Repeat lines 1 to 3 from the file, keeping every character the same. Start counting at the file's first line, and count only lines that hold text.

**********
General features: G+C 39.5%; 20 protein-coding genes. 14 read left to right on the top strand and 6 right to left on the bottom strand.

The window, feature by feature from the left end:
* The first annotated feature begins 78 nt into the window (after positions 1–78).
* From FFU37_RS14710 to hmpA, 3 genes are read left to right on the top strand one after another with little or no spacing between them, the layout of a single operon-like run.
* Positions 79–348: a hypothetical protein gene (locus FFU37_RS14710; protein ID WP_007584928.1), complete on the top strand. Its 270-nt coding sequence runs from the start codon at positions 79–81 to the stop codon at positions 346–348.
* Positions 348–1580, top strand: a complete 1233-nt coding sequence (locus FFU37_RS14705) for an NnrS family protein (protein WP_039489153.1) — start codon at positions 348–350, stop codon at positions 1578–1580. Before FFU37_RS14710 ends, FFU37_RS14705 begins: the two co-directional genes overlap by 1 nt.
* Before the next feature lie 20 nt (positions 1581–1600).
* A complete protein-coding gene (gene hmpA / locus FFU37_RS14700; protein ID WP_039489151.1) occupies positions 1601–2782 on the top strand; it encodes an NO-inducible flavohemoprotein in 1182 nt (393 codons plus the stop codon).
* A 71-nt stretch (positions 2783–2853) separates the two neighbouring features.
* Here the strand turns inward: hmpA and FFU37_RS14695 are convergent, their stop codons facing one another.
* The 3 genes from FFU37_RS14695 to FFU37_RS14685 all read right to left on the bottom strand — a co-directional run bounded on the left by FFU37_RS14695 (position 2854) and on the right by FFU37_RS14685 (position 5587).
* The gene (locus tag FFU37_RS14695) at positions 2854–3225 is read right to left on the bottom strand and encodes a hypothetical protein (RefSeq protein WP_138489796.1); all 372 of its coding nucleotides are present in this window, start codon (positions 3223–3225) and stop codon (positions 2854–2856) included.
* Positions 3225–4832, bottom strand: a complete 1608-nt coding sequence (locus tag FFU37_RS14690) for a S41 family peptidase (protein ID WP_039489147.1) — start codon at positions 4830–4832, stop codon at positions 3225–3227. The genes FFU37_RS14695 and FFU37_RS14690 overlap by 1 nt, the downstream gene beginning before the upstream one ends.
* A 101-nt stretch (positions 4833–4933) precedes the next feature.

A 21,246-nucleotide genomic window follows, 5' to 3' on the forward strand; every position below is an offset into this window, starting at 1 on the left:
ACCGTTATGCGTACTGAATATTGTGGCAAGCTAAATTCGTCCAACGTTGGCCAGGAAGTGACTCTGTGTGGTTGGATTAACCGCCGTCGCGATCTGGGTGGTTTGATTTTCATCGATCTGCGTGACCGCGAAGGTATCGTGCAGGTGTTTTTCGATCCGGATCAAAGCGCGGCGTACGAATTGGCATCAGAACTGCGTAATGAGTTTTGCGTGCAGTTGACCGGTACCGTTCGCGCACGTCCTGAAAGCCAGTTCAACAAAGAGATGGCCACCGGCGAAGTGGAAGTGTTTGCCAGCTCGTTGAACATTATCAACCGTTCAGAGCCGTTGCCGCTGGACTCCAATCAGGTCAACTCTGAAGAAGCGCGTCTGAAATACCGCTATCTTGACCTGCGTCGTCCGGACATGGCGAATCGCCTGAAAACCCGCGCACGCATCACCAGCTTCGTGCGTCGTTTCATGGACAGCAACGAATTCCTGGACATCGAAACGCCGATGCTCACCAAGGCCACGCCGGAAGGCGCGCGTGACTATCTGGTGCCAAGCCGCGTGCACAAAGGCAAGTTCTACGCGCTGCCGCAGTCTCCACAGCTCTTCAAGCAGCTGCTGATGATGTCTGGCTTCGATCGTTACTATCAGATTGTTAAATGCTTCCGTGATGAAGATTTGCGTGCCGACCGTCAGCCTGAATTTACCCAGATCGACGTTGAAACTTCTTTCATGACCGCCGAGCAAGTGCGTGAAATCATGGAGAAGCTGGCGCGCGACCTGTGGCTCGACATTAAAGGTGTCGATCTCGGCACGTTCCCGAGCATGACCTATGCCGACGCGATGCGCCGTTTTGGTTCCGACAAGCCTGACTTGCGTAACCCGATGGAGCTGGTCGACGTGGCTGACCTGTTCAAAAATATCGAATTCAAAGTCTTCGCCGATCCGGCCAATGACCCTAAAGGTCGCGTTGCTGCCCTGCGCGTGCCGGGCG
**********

General features: G+C 39.5%; 20 protein-coding genes. 14 read left to right on the top strand and 6 right to left on the bottom strand.

The window, feature by feature from the left end:
* The first annotated feature begins 78 nt into the window (after positions 1–78).